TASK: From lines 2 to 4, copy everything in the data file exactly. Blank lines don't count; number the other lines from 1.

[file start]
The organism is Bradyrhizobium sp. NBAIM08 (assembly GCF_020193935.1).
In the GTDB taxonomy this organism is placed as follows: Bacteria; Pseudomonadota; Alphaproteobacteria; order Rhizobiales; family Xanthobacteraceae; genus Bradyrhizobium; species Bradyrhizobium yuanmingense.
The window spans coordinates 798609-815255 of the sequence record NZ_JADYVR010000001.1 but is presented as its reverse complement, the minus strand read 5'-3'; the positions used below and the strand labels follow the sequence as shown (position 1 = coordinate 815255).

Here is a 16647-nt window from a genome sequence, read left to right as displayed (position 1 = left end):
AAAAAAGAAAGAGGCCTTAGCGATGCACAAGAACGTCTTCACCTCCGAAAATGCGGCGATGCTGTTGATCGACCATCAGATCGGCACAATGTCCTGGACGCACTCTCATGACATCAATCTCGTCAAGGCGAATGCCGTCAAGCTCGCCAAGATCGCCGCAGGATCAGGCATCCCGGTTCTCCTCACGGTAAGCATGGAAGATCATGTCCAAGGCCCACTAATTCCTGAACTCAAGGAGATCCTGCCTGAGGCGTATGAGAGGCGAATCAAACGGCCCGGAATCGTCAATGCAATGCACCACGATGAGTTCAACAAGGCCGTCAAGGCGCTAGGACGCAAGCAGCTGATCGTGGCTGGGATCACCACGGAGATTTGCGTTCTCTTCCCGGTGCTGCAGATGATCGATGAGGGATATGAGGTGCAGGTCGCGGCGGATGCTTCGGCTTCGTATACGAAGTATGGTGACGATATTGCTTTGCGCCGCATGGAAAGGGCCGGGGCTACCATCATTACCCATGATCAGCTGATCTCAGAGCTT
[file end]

In the GTDB taxonomy this organism is placed as follows: Bacteria; Pseudomonadota; Alphaproteobacteria; order Rhizobiales; family Xanthobacteraceae; genus Bradyrhizobium; species Bradyrhizobium yuanmingense.
The window spans coordinates 798609-815255 of the sequence record NZ_JADYVR010000001.1 but is presented as its reverse complement, the minus strand read 5'-3'; the positions used below and the strand labels follow the sequence as shown (position 1 = coordinate 815255).

Here is a 16647-nt window from a genome sequence, read left to right as displayed (position 1 = left end):